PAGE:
Greater Green Bay Labor Council
Can labor reverse a 25-year decline begun on Aug. 3,1981?
by Ken Germanson, President, Wisconsin Labor History Society
Twenty-five years ago last summer, President Ronald Reagan told striking members of the Professional Air Traffic
Controllers, Organization (PATCO) they had 48 hours to return to work or be replaced.  Such strikebreaking by the
Federal government was unprecedented in that era.  Many think it signald the beginning of labor's awful free-fall into
impotence.

Labor union membership plummeted in all but the public sector after PATCO's seemingly rock-solid unity fell to defeat.
Jobs in basic industry were exported; entire international unions became so bereft of members they were forced to
merge. Industrial unions faced devastation, and their political clout which once roared with power reduced to a
whisper, and too often sounded like a whine.

Economically, America's working families that year began a descent into uncertainty, as well as less and less real
income. With unions growing weaker, there was no force left to protect workers and their families.

Real earnings waned in this era, forcing mothers and fathers to work, often with additional side jobs. Today, few
workers' paychecks support a family. Health insurance protection has weakened for more and more workers. Pension
plans have yielded to the whimsy of 401 (k) plans that mainly enrich stockbrokers.

Business praised Reagan's action and followed suit, challenging unions, hiring strikebreakers, and refusing to
recognize unions without a legal fight. The Reagan administration, the First Bush and later George W, appointed only
pro-business figures to Federal courts and to key boards, like the National Labor Relations Board, the EPA and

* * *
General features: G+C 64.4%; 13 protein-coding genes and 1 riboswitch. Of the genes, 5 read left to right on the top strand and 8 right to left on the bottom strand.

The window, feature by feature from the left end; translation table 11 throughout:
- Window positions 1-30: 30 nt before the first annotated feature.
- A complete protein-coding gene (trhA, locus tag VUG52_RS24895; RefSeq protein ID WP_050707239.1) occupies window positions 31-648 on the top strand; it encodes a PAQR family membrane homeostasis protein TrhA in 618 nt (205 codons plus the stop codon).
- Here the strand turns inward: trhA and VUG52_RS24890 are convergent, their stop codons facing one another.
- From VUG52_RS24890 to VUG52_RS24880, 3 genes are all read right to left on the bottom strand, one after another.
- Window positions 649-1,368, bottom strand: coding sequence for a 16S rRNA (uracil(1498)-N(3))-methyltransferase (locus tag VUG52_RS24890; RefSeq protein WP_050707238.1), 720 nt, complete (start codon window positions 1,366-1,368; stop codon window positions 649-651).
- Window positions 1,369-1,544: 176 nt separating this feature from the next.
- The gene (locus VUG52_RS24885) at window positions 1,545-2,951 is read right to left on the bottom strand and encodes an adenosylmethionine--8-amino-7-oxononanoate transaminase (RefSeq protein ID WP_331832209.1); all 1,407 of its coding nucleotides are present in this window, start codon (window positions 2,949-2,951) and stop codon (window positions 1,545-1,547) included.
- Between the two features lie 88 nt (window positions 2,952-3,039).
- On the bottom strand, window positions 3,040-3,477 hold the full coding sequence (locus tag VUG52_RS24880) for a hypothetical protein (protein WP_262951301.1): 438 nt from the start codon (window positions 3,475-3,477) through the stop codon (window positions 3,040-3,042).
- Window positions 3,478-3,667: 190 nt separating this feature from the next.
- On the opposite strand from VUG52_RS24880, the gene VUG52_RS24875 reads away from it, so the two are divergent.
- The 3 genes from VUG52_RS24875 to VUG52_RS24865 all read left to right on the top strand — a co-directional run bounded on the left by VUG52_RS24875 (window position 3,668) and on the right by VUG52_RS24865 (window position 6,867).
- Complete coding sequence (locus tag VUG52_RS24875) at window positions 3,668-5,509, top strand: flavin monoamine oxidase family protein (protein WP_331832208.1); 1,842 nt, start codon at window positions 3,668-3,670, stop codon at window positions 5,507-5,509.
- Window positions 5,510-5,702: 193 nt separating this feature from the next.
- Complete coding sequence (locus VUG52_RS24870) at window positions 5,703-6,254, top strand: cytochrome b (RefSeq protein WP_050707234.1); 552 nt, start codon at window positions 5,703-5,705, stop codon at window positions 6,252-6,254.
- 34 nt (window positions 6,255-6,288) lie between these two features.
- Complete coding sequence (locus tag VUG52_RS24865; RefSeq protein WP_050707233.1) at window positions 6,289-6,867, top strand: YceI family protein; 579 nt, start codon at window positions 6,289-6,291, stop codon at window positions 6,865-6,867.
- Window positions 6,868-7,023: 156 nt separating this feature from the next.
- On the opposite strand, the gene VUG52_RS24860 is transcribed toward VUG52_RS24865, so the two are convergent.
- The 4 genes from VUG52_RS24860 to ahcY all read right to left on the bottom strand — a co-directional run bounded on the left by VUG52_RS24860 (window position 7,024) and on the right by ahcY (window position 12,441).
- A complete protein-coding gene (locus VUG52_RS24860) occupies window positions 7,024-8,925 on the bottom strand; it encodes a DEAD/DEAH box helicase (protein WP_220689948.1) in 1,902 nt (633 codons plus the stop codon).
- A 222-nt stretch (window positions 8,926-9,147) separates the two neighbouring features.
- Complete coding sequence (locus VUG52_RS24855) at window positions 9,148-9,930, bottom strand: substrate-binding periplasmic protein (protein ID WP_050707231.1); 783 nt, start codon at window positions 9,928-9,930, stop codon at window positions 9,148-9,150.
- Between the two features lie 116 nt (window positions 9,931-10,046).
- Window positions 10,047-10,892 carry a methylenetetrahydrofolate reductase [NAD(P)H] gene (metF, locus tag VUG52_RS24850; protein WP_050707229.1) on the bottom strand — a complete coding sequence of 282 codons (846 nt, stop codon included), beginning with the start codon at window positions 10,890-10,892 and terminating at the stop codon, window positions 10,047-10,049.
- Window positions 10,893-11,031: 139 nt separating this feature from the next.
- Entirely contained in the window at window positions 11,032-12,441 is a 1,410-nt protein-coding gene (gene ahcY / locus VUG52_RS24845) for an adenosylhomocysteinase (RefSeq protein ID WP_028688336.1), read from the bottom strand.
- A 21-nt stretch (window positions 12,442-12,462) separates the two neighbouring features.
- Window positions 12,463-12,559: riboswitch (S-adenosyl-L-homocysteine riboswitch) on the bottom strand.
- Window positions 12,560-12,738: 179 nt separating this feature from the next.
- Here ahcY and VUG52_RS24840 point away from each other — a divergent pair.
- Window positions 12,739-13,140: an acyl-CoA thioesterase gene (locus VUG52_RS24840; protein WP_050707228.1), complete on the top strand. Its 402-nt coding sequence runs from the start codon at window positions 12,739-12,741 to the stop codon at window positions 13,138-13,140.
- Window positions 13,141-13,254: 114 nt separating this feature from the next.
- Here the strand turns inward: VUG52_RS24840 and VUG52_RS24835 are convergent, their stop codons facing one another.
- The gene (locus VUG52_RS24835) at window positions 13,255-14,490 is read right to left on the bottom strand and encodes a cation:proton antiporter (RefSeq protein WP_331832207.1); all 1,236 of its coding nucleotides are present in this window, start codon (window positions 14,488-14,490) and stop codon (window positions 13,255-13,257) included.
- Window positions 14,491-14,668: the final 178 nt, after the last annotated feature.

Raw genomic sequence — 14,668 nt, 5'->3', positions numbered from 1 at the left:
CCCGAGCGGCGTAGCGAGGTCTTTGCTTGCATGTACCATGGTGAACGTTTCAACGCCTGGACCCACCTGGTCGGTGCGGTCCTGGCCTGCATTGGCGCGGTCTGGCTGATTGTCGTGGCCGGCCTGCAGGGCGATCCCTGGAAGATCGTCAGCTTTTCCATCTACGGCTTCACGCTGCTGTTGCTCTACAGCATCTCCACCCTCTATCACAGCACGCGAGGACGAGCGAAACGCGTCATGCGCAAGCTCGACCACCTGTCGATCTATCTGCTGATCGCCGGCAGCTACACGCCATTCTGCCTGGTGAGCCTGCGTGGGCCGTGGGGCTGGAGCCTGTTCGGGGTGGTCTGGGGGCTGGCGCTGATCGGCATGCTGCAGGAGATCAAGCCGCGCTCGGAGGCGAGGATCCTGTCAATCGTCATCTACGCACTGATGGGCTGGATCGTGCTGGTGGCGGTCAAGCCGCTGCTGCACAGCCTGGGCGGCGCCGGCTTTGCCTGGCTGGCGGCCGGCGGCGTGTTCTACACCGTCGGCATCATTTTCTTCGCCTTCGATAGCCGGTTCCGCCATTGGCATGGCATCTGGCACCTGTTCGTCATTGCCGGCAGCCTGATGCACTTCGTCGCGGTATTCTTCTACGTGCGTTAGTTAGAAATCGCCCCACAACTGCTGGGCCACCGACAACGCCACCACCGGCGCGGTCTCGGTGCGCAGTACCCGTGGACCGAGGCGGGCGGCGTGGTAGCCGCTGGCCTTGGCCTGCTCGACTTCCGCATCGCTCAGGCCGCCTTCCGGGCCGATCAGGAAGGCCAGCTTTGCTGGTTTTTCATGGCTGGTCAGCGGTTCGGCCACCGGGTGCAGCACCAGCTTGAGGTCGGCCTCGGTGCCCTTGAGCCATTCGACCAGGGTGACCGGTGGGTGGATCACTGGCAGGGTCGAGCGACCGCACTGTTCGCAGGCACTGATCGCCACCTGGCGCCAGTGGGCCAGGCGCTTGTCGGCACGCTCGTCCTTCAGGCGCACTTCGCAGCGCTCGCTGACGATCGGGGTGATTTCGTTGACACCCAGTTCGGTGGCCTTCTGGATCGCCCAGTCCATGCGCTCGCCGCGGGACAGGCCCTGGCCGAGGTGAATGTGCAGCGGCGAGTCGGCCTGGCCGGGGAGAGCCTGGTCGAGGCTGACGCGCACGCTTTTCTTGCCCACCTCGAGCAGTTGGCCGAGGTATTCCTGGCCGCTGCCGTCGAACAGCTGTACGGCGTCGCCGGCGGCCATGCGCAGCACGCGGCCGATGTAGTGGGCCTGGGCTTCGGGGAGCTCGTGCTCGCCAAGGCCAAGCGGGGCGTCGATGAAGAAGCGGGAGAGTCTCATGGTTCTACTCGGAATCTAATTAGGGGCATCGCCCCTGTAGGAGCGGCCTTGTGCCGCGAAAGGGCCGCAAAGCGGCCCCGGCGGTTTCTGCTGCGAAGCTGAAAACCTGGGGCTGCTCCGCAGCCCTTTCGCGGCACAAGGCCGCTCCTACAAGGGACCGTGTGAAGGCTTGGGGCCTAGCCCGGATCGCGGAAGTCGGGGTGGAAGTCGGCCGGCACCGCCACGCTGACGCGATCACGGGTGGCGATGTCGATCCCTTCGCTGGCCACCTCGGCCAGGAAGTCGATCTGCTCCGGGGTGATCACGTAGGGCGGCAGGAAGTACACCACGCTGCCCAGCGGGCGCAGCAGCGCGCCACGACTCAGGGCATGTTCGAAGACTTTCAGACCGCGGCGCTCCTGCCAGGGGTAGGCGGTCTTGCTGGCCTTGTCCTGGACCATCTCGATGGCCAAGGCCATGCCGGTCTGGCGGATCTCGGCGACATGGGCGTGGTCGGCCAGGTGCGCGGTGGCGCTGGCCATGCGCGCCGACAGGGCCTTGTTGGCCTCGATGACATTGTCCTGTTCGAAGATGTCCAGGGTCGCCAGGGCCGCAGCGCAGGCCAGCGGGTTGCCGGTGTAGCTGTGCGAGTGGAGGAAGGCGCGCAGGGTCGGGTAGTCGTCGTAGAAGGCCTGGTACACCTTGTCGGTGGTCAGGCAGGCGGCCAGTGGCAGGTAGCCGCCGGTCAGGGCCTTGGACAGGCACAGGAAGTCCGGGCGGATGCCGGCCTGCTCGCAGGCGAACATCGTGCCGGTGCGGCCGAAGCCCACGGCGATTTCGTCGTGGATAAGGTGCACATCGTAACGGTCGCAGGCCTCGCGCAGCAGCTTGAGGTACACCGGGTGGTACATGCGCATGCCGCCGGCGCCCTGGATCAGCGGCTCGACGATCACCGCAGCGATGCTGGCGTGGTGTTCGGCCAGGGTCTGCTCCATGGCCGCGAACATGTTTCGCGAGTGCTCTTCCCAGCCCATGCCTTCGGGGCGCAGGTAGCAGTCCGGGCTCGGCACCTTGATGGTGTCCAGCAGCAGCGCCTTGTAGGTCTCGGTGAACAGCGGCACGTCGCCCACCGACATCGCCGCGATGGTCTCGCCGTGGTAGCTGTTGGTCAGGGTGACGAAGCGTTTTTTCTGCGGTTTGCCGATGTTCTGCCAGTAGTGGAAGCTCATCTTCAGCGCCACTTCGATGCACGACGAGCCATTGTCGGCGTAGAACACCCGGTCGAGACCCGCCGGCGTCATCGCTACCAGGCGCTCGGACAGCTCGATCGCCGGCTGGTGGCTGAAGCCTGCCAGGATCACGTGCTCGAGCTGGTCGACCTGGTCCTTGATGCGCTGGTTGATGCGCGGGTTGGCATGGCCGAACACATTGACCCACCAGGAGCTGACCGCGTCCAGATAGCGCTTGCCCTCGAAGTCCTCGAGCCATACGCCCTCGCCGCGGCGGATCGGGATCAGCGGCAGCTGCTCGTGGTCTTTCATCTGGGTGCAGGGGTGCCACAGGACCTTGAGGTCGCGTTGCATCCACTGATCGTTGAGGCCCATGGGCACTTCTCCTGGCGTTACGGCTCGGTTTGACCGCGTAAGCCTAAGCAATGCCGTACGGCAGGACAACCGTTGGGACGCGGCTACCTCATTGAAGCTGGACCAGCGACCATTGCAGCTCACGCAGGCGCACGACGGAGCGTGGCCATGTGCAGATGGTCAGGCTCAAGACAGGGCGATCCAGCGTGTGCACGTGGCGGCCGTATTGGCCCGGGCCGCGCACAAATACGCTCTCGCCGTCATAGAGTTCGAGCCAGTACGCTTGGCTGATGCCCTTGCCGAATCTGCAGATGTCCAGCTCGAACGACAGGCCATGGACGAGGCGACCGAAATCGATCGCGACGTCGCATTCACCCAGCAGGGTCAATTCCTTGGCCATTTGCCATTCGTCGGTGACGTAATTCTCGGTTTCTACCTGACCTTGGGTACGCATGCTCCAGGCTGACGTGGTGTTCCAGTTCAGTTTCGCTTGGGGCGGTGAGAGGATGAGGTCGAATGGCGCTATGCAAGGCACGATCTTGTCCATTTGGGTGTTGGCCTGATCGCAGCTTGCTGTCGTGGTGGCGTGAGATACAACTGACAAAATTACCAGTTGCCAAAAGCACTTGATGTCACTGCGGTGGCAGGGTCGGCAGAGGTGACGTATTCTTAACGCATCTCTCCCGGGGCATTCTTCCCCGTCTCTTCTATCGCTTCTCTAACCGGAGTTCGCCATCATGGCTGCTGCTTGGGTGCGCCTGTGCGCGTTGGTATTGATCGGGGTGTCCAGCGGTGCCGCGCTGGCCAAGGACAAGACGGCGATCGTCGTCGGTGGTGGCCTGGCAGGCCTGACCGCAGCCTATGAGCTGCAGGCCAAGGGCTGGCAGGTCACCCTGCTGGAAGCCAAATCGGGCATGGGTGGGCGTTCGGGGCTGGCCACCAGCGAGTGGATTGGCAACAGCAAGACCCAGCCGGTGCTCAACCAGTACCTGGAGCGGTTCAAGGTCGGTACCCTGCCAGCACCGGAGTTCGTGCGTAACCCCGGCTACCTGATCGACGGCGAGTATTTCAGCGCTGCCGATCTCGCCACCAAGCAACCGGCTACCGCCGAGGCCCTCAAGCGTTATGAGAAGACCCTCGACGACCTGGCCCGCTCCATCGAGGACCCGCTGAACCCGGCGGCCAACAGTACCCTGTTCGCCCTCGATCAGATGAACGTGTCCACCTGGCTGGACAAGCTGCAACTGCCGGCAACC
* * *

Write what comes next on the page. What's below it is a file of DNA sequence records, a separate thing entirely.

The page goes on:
OSHA. One by one, workers' protections were lost by one-sided rulings.

The industrial climate changed radically. So-called "free trade" exported jobs overseas or south of the border.
Milwaukee's great industrial sites began to turn into parking lots, condos and shopping malls. Gone are the
union-protected jobs paying living wages  today in this once-proud industrial city (previously called the "machine shop
of the world").

In 1994, the Democrats lost control of Congress; labor's protections eroded further. President Clinton's "middle-road"
stance did not stem the anti-union tide or stay an unfriendly Congress fueled by rightwing desires and Newt Gingrich's
nasty "Contract with America." Clinton's clout was nearly dead after Republicans and the press jumped upon his
personal behavior with a shameful impeachment campaign.

The sum of all this is: workers have suffered in the last 25 years! And, our unions became so weakened that they were
literally powerless to stop the suffering!

Sadly, workers have ushered in their own economic downfall, duped by Republican chatter that "family values," being
"strong on defense" and "cutting your taxes" was in their best interest. Many failed to see that "family values" meant
less and less access to health insurance and better futures. They failed to see that "being strong on defense" meant
fattening the military with unneeded weapons; or that the only ones enjoying "tax cuts" were the wealthiest of the
wealthy.

So workers forget their economic interests and elected people who made their lives tougher. You can hardly blame
them, with the steady drumbeat of shameful rightwing rhetoric on talk radio, Fox News, and so on.
Reagan's PATCO decision began a 25-year era when labor became less and less able to protect the interests of
America's working families. Stronger union solidarity in 1981 with PATCO strikers, honoring picket lines (in spite of
laws) and perhaps even general strikes might have stemmed the anti-labor tide.

But now, what to do? How can we turn the country's direction from hell-bent corporate domination toward a socially just
and economically fair society?

Perhaps all is not lost. Labor-supported candidates won in 2006 mid-term elections, regaining control of Congress.
Today's labor leaders by and large are more progressive, have become less timid and are more determined than
before. Unions have fewer resources and far fewer members, but the resolve seems stronger.

And therein lies our hope as we enter 2007.

-     Ken Germanson, President,
Wisconsin Labor History Society